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4 reasons to prioritize reskilling your drivers


Reskilling is a win-win for all involved.

The trucking business is not exactly new on the block; it traces back to the late 1800s with the introduction of the internal combustion engine. Long in the tooth though it may be, trucking isn't your great grandfather's, grandfather's or even father's industry anymore. With the world economy more interconnected than ever before and digital transformation sweeping the globe, drivers these days must be equipped with a broader, more diverse package of skill sets than their predecessors ever dreamed of having.

Here are a few reasons why reskilling should be on your list of priorities moving forward:

1. Helps with retention
According to the American Trucking Associations, the driver shortfall is currently at 80,000 and forecast to reach as high as 160,000 by 2030. One of the factors contributing to the trucker shortage is retention, or lack thereof.

Reskilling provides workers with the incentive to stay right where they are. Indeed, according to statistics gathered by Lorman, over three-quarters of respondents — 76% — find employers who are willing to teach their employees a wide range of skill sets to be more appealing than those that do not.

Additionally, 74% said they'd be open to reskilling knowing that the upshot was enhancing their employability.

2. Affords drivers with more job opportunities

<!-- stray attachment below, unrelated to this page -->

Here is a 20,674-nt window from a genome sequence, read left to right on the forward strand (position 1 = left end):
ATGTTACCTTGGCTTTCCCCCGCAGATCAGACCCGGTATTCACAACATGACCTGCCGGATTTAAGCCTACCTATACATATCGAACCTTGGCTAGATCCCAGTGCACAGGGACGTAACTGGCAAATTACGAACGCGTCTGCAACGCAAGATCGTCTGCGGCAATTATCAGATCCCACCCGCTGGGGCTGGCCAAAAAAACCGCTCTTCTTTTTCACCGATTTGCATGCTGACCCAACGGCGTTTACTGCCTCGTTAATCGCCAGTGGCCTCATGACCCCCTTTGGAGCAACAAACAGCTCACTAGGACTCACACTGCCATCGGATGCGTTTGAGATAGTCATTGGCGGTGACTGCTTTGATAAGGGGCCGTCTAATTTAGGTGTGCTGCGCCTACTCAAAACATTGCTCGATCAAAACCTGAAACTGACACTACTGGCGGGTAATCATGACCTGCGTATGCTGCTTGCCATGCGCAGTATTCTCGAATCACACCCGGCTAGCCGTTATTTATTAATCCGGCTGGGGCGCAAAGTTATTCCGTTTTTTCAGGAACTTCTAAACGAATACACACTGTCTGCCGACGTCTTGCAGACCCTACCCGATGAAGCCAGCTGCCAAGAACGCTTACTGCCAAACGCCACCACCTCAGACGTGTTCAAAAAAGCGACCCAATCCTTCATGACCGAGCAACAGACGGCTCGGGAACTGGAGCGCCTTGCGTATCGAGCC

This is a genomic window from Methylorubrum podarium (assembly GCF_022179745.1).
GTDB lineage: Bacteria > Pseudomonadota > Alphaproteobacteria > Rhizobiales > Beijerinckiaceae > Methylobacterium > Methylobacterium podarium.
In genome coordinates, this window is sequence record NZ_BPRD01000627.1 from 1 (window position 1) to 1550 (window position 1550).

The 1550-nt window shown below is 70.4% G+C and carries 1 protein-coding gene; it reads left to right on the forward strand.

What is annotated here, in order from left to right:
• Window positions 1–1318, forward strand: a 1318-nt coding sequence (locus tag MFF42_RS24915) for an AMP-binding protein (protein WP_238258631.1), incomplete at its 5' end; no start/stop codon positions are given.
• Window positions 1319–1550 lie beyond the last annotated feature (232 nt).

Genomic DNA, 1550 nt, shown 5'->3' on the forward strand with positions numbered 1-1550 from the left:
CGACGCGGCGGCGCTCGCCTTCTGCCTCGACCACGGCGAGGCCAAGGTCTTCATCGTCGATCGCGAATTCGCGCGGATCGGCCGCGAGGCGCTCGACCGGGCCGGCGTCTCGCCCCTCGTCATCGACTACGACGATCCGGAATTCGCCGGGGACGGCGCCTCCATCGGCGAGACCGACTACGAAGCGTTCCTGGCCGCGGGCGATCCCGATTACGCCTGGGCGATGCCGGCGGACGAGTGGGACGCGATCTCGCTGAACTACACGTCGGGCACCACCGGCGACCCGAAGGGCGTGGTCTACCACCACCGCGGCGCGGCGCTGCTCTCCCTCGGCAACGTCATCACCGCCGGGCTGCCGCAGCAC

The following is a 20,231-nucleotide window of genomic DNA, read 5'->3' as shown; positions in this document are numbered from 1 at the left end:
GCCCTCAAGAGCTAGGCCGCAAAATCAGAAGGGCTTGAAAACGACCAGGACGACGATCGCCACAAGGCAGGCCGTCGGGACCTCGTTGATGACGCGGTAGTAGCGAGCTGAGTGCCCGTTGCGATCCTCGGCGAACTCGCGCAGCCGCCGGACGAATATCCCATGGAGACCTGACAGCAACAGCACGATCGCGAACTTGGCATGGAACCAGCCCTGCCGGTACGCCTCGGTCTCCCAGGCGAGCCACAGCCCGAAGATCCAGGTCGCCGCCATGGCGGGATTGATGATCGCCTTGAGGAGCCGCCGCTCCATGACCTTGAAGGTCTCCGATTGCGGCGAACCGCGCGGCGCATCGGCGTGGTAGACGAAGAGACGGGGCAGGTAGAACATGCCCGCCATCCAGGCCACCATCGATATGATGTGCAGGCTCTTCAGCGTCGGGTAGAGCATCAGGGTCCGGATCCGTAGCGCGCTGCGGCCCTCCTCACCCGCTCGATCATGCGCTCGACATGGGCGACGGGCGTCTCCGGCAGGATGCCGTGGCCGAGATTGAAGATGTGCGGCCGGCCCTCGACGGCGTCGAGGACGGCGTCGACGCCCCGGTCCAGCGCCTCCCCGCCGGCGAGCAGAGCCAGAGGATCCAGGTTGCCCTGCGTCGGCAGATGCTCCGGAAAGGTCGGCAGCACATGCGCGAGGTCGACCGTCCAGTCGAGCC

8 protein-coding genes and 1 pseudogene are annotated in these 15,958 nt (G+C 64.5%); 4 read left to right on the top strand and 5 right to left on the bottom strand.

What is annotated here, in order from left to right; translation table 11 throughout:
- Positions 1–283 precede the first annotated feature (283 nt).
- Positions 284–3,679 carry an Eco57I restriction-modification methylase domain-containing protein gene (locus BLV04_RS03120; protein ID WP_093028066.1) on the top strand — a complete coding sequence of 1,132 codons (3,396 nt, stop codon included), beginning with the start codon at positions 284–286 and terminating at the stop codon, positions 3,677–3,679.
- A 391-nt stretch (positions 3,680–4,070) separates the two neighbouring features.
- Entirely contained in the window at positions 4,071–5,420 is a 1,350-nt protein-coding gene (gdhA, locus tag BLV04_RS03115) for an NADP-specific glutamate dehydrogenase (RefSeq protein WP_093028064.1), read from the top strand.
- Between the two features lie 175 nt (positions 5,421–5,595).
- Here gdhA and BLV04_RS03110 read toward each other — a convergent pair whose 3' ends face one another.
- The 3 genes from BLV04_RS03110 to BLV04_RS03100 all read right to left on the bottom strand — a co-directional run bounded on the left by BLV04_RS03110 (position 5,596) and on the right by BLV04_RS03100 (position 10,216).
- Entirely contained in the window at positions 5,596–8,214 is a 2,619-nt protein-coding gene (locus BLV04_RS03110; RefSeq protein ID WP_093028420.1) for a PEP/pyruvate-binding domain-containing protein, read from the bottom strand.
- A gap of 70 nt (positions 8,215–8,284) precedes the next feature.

Commercial drivers licenses aren't all one and the same; there are varying classes, including Class B and Class A. Starting early next year — Feb. 7 — new federal Entry-Level Driver Training requirements will go into effect.

As the American Trucking Associations points out, the revised ELDT regulations won't affect the vast majority of professional drivers who already have their licenses. But if they're seeking to upgrade their class — moving from Class B to Class A — or obtain endorsement so they can legally perform a specific task, they may.

The best move may be to get out ahead of these changes by providing your work crew with the opportunity to learn new capabilities right now. In doing so, you'll equip them with the qualifications they need to improve their earning potential.

3. May persuade drivers to delay retirement
The biggest contributor to the driver shortage is retirement, both currently and in the years ahead. However, reskilling your veteran drivers may inspire them to put retirement on the back burner. Reskilling is something that introduces workers to an entirely new work activity or task that they weren't privy to. They may so enjoy this new capability of theirs, it inspires them to remain in the workforce for longer than they'd anticipated.

4. Can enhance recruitment
While retention is important, it must be paired with ongoing recruitment to grow the industry and keep it moving forward. Reskilling can make job openings more appealing to applicants who may be on the fence about switching professions or employers. According to Lorman data, nearly 60% of millennials pointed to development opportunities as a selling point for applying to a job opening.

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